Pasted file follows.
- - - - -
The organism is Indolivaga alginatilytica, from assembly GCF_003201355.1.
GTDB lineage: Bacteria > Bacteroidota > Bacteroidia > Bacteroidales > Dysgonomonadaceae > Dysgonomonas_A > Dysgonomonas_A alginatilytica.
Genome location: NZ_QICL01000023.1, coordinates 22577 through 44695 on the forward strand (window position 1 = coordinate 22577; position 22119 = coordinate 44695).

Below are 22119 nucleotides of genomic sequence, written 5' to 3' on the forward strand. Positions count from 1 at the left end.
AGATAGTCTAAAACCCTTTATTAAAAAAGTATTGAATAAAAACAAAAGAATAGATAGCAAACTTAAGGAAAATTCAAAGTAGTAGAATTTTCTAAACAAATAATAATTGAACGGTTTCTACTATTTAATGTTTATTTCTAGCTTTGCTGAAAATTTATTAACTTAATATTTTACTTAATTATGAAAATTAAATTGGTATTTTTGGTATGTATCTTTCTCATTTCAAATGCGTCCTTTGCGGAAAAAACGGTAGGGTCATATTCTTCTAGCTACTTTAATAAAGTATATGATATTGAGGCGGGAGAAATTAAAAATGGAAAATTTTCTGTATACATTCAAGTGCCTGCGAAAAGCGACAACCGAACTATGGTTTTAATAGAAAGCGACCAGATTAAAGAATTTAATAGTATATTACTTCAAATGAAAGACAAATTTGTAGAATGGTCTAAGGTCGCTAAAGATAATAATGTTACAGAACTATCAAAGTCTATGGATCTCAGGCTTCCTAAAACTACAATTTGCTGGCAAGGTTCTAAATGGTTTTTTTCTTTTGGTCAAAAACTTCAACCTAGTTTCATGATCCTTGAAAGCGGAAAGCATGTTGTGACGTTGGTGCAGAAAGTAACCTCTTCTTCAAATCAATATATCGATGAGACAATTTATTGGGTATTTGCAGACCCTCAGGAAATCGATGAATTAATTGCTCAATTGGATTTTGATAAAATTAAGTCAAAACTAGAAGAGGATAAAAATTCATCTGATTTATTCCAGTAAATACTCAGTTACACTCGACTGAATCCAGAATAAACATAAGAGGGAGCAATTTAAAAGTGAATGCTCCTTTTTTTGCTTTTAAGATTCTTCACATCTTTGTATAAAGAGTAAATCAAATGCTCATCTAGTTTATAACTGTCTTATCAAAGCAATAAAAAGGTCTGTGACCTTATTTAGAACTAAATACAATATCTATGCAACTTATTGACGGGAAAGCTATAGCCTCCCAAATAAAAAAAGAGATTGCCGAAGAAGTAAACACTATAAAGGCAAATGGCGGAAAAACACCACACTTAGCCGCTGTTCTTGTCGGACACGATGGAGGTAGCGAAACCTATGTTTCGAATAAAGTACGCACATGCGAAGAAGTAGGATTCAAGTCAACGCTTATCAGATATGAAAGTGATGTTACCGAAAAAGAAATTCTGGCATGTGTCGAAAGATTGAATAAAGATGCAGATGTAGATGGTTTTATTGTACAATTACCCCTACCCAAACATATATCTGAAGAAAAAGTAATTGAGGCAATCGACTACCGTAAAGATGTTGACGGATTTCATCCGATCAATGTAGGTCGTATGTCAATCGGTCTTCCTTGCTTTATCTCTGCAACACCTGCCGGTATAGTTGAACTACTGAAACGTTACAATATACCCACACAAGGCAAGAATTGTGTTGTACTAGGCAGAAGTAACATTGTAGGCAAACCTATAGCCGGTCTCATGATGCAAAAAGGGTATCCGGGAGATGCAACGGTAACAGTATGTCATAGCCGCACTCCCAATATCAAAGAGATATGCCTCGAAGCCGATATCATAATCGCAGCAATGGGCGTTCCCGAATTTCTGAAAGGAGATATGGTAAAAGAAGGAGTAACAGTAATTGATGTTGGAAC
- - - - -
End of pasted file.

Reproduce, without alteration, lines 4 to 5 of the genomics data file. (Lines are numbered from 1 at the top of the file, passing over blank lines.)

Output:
Below are 22119 nucleotides of genomic sequence, written 5' to 3' on the forward strand. Positions count from 1 at the left end.
AGATAGTCTAAAACCCTTTATTAAAAAAGTATTGAATAAAAACAAAAGAATAGATAGCAAACTTAAGGAAAATTCAAAGTAGTAGAATTTTCTAAACAAATAATAATTGAACGGTTTCTACTATTTAATGTTTATTTCTAGCTTTGCTGAAAATTTATTAACTTAATATTTTACTTAATTATGAAAATTAAATTGGTATTTTTGGTATGTATCTTTCTCATTTCAAATGCGTCCTTTGCGGAAAAAACGGTAGGGTCATATTCTTCTAGCTACTTTAATAAAGTATATGATATTGAGGCGGGAGAAATTAAAAATGGAAAATTTTCTGTATACATTCAAGTGCCTGCGAAAAGCGACAACCGAACTATGGTTTTAATAGAAAGCGACCAGATTAAAGAATTTAATAGTATATTACTTCAAATGAAAGACAAATTTGTAGAATGGTCTAAGGTCGCTAAAGATAATAATGTTACAGAACTATCAAAGTCTATGGATCTCAGGCTTCCTAAAACTACAATTTGCTGGCAAGGTTCTAAATGGTTTTTTTCTTTTGGTCAAAAACTTCAACCTAGTTTCATGATCCTTGAAAGCGGAAAGCATGTTGTGACGTTGGTGCAGAAAGTAACCTCTTCTTCAAATCAATATATCGATGAGACAATTTATTGGGTATTTGCAGACCCTCAGGAAATCGATGAATTAATTGCTCAATTGGATTTTGATAAAATTAAGTCAAAACTAGAAGAGGATAAAAATTCATCTGATTTATTCCAGTAAATACTCAGTTACACTCGACTGAATCCAGAATAAACATAAGAGGGAGCAATTTAAAAGTGAATGCTCCTTTTTTTGCTTTTAAGATTCTTCACATCTTTGTATAAAGAGTAAATCAAATGCTCATCTAGTTTATAACTGTCTTATCAAAGCAATAAAAAGGTCTGTGACCTTATTTAGAACTAAATACAATATCTATGCAACTTATTGACGGGAAAGCTATAGCCTCCCAAATAAAAAAAGAGATTGCCGAAGAAGTAAACACTATAAAGGCAAATGGCGGAAAAACACCACACTTAGCCGCTGTTCTTGTCGGACACGATGGAGGTAGCGAAACCTATGTTTCGAATAAAGTACGCACATGCGAAGAAGTAGGATTCAAGTCAACGCTTATCAGATATGAAAGTGATGTTACCGAAAAAGAAATTCTGGCATGTGTCGAAAGATTGAATAAAGATGCAGATGTAGATGGTTTTATTGTACAATTACCCCTACCCAAACATATATCTGAAGAAAAAGTAATTGAGGCAATCGACTACCGTAAAGATGTTGACGGATTTCATCCGATCAATGTAGGTCGTATGTCAATCGGTCTTCCTTGCTTTATCTCTGCAACACCTGCCGGTATAGTTGAACTACTGAAACGTTACAATATACCCACACAAGGCAAGAATTGTGTTGTACTAGGCAGAAGTAACATTGTAGGCAAACCTATAGCCGGTCTCATGATGCAAAAAGGGTATCCGGGAGATGCAACGGTAACAGTATGTCATAGCCGCACTCCCAATATCAAAGAGATATGCCTCGAAGCCGATATCATAATCGCAGCAATGGGCGTTCCCGAATTTCTGAAAGGAGATATGGTAAAAGAAGGAGTAACAGTAATTGATGTTGGAAC